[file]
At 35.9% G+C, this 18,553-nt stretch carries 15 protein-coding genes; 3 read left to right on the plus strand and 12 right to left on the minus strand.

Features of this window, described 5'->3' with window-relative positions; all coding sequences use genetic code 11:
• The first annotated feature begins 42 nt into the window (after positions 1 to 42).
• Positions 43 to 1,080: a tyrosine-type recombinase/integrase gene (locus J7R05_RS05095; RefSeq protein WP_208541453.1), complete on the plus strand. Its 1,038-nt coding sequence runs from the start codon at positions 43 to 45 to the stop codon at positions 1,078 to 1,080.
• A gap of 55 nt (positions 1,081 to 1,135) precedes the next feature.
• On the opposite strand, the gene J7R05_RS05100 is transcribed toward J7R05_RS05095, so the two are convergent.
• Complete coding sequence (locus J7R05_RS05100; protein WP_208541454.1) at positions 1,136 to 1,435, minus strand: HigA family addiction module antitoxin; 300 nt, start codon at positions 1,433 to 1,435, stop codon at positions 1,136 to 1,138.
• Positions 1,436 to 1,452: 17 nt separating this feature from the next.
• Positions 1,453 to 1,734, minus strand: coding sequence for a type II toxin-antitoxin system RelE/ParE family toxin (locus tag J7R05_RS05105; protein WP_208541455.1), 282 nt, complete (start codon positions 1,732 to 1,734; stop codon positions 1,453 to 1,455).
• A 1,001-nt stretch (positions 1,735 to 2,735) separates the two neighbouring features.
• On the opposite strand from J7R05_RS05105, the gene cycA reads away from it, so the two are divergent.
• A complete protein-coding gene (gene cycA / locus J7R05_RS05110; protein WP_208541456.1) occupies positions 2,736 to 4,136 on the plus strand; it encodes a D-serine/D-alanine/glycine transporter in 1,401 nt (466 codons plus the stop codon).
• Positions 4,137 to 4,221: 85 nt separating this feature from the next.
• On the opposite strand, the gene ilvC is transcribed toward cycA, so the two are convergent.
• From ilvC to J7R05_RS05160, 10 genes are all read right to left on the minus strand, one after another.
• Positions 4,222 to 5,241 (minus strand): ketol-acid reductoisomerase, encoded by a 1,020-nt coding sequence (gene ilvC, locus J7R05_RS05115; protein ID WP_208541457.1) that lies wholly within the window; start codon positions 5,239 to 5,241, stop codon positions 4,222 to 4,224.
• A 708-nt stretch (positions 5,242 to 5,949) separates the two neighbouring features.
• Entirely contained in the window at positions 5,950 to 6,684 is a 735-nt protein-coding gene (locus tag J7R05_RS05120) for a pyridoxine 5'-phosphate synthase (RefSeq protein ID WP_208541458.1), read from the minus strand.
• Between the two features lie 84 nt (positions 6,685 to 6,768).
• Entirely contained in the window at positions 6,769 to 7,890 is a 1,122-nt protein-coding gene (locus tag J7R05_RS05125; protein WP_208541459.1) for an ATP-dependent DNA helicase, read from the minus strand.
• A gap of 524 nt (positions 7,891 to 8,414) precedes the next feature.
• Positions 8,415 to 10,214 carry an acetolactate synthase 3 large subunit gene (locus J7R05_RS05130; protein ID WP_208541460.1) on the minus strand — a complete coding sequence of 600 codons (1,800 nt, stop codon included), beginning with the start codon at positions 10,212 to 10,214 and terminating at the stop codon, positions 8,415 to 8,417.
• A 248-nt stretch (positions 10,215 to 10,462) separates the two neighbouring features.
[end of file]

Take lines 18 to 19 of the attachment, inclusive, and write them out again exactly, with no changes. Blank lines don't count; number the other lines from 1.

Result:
• Entirely contained in the window at positions 5,950 to 6,684 is a 735-nt protein-coding gene (locus tag J7R05_RS05120) for a pyridoxine 5'-phosphate synthase (RefSeq protein ID WP_208541458.1), read from the minus strand.
• Between the two features lie 84 nt (positions 6,685 to 6,768).